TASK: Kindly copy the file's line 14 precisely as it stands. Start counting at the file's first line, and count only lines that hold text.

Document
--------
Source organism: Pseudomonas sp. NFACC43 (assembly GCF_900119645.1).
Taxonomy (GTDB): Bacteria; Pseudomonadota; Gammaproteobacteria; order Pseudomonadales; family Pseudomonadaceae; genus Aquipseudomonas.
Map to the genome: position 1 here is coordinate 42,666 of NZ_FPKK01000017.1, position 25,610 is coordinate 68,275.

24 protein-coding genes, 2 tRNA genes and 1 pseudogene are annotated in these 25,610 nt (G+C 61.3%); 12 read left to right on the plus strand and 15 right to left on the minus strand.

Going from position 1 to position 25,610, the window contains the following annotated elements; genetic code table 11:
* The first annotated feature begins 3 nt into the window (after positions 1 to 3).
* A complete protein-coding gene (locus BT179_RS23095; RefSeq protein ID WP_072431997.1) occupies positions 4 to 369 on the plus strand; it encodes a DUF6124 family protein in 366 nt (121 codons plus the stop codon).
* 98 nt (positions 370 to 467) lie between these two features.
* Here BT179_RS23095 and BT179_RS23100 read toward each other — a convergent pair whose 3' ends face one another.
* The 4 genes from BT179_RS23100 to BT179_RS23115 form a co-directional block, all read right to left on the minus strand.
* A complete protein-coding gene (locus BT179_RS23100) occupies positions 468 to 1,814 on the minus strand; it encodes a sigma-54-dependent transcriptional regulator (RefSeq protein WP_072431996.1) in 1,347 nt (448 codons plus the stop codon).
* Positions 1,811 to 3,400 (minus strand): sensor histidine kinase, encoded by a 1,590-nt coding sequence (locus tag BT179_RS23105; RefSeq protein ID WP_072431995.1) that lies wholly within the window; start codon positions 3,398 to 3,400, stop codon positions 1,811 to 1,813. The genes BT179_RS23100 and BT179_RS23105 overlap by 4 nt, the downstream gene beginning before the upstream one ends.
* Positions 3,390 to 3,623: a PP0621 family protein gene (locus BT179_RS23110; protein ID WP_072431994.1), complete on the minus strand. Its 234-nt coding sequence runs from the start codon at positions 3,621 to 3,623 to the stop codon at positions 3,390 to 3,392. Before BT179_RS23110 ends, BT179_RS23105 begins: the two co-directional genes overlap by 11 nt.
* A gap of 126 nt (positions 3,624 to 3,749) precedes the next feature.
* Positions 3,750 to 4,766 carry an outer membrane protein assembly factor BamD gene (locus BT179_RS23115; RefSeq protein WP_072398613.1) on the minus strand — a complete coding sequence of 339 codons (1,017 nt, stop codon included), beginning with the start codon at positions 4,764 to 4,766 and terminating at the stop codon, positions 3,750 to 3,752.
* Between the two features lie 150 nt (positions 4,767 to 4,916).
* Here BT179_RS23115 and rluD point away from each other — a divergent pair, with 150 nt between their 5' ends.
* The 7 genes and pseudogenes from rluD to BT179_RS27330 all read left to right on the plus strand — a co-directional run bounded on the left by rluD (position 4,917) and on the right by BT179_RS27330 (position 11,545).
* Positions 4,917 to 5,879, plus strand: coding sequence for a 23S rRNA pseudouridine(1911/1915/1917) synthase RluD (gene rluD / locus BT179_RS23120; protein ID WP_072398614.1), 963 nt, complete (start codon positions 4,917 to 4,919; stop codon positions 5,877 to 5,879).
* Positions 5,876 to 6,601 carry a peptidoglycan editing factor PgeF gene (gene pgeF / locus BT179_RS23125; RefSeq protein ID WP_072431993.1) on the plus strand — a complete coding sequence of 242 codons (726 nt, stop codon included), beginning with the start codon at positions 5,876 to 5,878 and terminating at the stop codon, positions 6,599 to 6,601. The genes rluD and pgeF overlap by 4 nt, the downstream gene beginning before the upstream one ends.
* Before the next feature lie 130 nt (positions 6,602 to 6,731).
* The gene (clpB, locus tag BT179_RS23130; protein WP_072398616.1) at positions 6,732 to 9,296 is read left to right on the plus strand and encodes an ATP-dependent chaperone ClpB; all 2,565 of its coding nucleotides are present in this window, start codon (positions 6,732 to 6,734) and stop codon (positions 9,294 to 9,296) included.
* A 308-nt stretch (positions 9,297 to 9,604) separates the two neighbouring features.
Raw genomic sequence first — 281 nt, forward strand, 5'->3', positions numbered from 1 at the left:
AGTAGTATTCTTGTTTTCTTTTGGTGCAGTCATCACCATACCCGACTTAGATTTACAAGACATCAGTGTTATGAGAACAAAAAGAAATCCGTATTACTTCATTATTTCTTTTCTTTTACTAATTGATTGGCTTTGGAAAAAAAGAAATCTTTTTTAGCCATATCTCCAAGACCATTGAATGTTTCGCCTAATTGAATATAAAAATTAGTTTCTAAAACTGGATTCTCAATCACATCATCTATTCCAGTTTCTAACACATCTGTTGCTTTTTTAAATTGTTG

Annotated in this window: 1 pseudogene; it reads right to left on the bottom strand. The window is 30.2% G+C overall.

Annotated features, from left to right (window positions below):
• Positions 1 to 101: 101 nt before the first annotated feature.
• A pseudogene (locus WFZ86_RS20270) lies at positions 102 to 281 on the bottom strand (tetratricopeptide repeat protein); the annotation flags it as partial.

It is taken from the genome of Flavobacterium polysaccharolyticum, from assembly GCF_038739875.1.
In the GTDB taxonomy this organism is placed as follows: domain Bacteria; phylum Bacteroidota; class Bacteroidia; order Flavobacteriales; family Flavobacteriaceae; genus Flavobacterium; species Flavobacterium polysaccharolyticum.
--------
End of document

* A gap of 126 nt (positions 3,624 to 3,749) precedes the next feature.